Author/illustrator E.H. Hartland’s A Dragon in My Garden: Firefly is a picture book divided into chapters for fantasy lovers, ages 9-12.
The narrative centers on Firefly, a young, spunky dragon who makes his home in the author’s garden. Most days, he takes the shape of a stone garden ornament: inert and solid. But when the universe’s magical forces align, the dragon awakens to share his story.
At the story’s start, Firefly is awakened from a long sleep by a hedgehog who tells him his task is to remind people, “especially the children of today,” that magic and wonder still exist in the world. Firefly then recounts his many adventures, telling of how he hatched and came to realize that “all the great dragons were dying out,” of his mischievous doings, of meeting the unicorn Moonshadow and magician Merlin, who eventually tells Firefly that he is destined to enter into a deep sleep “for eons,” and, once awakened, impart his stories and remind people that magic still exists in the world.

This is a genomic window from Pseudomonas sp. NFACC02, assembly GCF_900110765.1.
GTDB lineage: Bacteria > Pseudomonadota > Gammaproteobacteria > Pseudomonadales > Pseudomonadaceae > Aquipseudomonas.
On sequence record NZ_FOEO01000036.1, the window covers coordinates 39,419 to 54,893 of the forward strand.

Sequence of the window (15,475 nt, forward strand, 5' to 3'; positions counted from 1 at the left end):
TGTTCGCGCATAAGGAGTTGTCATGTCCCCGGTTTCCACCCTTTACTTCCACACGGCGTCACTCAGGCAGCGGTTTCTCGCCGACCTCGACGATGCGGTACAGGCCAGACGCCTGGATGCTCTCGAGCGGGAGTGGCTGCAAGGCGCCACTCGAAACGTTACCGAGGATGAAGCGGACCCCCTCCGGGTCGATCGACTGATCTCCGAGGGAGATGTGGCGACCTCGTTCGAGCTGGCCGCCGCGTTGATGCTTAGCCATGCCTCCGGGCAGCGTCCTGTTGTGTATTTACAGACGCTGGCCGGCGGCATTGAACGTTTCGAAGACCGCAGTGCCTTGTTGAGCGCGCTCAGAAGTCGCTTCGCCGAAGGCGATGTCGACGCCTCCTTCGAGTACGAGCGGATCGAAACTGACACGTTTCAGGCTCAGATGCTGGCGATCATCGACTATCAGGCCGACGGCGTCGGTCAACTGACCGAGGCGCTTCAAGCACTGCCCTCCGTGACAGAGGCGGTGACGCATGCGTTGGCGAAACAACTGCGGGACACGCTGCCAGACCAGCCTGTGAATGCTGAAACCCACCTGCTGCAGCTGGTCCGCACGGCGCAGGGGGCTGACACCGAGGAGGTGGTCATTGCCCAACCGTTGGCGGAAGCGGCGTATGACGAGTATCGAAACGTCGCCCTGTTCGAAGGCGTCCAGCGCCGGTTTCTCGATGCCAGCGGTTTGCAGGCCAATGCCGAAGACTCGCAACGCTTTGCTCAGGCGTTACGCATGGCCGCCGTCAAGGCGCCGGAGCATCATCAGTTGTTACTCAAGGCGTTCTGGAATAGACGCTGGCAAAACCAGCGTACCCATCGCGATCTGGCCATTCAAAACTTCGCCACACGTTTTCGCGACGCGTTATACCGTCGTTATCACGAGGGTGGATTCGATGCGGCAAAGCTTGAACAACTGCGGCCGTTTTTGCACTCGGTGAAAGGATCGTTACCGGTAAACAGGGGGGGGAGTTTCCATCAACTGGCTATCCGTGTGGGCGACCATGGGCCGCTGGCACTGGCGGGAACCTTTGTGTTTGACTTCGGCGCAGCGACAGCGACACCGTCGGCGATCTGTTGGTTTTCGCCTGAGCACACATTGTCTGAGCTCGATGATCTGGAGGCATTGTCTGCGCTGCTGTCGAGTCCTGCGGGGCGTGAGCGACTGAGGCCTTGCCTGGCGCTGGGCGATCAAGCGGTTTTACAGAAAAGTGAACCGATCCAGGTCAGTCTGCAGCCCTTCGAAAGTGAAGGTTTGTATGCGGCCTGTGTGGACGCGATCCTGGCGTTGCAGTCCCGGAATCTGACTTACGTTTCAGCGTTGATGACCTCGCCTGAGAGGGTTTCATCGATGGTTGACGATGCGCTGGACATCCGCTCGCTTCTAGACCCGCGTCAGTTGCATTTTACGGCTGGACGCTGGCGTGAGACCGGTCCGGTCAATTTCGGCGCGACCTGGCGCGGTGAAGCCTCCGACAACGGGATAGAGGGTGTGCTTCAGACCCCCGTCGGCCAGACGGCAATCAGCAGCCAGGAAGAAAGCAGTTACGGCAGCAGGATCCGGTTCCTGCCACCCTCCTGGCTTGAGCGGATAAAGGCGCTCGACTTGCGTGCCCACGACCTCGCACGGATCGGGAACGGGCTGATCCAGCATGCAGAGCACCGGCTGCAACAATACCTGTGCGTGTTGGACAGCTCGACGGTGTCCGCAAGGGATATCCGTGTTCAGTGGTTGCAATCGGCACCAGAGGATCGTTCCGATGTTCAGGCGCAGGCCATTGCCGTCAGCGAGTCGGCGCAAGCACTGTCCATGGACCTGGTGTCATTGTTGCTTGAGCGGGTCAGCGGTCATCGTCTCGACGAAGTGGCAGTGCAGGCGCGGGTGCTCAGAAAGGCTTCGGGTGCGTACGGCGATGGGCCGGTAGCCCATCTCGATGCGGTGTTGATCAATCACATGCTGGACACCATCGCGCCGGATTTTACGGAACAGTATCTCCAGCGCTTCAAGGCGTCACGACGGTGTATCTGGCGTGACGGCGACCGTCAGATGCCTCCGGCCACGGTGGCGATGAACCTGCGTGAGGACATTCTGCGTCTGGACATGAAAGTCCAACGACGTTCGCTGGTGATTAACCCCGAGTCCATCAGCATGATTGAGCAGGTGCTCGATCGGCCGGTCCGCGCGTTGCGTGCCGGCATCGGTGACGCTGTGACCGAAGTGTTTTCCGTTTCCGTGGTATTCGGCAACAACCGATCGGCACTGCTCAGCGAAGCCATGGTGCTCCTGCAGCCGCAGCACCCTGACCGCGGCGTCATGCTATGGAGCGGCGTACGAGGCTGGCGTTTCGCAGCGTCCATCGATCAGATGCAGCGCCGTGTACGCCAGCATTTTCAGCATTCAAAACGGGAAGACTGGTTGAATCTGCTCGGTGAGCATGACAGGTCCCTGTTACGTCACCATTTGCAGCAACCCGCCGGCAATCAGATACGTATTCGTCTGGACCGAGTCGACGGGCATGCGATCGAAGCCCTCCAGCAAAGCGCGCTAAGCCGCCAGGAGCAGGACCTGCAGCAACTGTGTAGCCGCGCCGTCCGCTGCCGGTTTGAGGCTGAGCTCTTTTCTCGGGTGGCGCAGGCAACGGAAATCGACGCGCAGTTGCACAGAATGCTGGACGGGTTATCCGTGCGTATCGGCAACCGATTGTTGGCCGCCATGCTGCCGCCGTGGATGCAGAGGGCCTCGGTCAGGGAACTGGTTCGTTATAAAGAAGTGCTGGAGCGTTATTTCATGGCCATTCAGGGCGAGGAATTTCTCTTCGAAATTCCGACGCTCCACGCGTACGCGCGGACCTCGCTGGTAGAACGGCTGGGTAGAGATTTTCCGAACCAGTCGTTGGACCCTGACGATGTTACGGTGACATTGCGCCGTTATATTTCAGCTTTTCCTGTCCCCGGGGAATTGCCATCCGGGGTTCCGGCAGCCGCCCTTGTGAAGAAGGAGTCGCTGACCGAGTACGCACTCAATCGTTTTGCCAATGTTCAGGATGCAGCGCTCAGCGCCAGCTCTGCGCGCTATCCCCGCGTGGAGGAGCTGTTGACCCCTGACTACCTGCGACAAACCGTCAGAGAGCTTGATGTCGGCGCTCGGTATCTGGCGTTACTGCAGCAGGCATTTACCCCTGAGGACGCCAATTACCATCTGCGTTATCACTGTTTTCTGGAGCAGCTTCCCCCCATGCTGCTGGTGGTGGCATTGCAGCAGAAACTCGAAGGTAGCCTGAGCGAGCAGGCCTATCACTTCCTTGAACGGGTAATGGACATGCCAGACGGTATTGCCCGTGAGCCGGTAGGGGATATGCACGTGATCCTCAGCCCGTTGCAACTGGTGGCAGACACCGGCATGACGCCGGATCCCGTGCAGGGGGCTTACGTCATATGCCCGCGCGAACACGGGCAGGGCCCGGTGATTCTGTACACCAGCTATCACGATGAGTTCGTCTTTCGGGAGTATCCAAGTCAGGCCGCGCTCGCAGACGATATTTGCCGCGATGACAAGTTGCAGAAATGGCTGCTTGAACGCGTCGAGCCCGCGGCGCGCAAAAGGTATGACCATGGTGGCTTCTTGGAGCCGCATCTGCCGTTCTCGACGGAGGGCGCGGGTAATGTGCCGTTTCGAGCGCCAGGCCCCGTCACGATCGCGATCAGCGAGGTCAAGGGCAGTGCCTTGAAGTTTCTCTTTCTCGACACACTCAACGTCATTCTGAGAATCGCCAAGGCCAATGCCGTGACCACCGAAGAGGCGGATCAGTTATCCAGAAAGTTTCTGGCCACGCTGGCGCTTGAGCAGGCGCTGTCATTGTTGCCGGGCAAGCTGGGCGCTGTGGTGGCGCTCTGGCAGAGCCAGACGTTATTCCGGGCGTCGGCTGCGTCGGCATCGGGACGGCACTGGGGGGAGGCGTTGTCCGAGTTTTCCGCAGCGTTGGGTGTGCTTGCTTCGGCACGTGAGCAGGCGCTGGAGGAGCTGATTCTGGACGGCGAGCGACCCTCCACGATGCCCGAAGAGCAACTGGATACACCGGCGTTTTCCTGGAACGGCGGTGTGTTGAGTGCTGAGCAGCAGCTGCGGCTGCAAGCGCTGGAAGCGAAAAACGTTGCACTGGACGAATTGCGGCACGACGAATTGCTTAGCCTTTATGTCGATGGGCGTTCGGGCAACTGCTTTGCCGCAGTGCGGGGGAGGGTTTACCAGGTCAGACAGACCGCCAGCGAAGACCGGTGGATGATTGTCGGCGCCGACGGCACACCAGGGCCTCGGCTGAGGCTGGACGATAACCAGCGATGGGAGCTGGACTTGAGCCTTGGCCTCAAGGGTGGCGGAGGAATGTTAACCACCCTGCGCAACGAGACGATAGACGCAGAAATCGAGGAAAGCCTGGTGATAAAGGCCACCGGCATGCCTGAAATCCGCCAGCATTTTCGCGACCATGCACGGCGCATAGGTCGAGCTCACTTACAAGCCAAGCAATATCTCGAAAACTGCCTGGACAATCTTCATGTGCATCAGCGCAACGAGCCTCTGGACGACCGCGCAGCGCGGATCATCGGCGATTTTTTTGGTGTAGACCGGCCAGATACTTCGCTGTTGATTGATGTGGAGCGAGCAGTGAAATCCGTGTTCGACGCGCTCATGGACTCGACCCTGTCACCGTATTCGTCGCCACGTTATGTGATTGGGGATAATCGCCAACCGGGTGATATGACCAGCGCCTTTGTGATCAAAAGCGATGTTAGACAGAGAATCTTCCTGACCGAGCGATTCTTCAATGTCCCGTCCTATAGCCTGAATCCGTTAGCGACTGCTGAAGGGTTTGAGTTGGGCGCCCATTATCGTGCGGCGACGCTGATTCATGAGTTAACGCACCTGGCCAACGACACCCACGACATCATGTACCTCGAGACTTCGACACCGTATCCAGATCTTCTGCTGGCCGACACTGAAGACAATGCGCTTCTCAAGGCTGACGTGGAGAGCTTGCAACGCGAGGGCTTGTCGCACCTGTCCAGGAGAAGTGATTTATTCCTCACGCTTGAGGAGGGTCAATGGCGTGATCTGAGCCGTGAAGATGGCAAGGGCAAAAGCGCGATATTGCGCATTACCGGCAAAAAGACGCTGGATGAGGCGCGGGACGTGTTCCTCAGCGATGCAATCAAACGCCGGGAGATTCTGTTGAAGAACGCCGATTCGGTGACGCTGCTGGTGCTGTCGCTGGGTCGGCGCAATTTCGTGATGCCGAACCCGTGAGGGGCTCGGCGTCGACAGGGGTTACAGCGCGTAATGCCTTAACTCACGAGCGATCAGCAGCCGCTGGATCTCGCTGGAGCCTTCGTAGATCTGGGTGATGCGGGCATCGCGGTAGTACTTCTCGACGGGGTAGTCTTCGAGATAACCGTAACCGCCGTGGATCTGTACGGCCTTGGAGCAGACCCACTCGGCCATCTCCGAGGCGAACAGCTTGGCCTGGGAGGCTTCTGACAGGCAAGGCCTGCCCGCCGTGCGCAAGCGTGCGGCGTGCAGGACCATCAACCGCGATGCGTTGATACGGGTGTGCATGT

This brings the tale full circle, but unfortunately, the plot in between is convoluted and meandering, leaving many unanswered questions: most importantly, why is it necessary for Firefly to remind people that there’s magic in the world? Meanwhile, Firefly is a troubling role model who gets stumbling drunk on mead, incites a fistfight, and sets a man’s pants on fire, among other misdeeds. Although often scolded, he remains unrepentant throughout.
Hartland’s prose can be lyrical in spots, but too many long, run-on sentences and inexplicable bolded words distract. And the book’s target audience is in question: With dense type and fewer illustrations than a typical picture book, it’s unlikely to attract children interested in picture books; and the picture book size is likely to turn off older, chapter book readers.
In sum, while the book ends with the possibility of continued adventures, it requires thoughtful revision before it can entice readers to any subsequent titles.
Also available as an ebook.